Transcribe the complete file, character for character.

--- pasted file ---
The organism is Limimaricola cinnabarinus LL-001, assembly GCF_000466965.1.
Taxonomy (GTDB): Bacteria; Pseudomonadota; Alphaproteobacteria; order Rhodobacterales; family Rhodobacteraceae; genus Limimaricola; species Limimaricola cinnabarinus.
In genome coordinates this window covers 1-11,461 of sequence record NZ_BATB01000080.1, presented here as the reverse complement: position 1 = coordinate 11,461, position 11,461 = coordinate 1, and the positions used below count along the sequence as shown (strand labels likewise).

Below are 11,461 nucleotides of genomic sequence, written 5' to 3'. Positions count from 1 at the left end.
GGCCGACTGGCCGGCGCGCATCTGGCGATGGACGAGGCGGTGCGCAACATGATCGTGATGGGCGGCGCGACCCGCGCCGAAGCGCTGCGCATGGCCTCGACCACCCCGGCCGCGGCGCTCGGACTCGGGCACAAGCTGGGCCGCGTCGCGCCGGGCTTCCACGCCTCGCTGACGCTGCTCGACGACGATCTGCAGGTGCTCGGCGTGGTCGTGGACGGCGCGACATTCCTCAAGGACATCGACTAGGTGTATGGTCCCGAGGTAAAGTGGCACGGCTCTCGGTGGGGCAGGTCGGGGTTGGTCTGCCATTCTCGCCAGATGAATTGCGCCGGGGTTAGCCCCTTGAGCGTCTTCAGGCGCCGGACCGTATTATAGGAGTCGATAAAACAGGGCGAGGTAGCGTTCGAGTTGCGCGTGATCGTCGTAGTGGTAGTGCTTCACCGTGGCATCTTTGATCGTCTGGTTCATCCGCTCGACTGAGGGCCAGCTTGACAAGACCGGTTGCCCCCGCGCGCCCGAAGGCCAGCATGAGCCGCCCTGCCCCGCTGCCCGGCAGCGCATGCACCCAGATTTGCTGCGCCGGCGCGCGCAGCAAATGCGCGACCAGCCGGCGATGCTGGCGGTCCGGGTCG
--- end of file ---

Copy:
The organism is Limimaricola cinnabarinus LL-001, assembly GCF_000466965.1.
Taxonomy (GTDB): Bacteria; Pseudomonadota; Alphaproteobacteria; order Rhodobacterales; family Rhodobacteraceae; genus Limimaricola; species Limimaricola cinnabarinus.
In genome coordinates this window covers 1-11,461 of sequence record NZ_BATB01000080.1, presented here as the reverse complement: position 1 = coordinate 11,461, position 11,461 = coordinate 1, and the positions used below count along the sequence as shown (strand labels likewise).

Below are 11,461 nucleotides of genomic sequence, written 5' to 3'. Positions count from 1 at the left end.
GGCCGACTGGCCGGCGCGCATCTGGCGATGGACGAGGCGGTGCGCAACATGATCGTGATGGGCGGCGCGACCCGCGCCGAAGCGCTGCGCATGGCCTCGACCACCCCGGCCGCGGCGCTCGGACTCGGGCACAAGCTGGGCCGCGTCGCGCCGGGCTTCCACGCCTCGCTGACGCTGCTCGACGACGATCTGCAGGTGCTCGGCGTGGTCGTGGACGGCGCGACATTCCTCAAGGACATCGACTAGGTGTATGGTCCCGAGGTAAAGTGGCACGGCTCTCGGTGGGGCAGGTCGGGGTTGGTCTGCCATTCTCGCCAGATGAATTGCGCCGGGGTTAGCCCCTTGAGCGTCTTCAGGCGCCGGACCGTATTATAGGAGTCGATAAAACAGGGCGAGGTAGCGTTCGAGTTGCGCGTGATCGTCGTAGTGGTAGTGCTTCACCGTGGCATCTTTGATCGTCTGGTTCATCCGCTCGACTGAGGGCCAGCTTGACAAGACCGGTTGCCCCCGCGCGCCCGAAGGCCAGCATGAGCCGCCCTGCCCCGCTGCCCGGCAGCGCATGCACCCAGATTTGCTGCGCCGGCGCGCGCAGCAAATGCGCGACCAGCCGGCGATGCTGGCGGTCCGGGTCG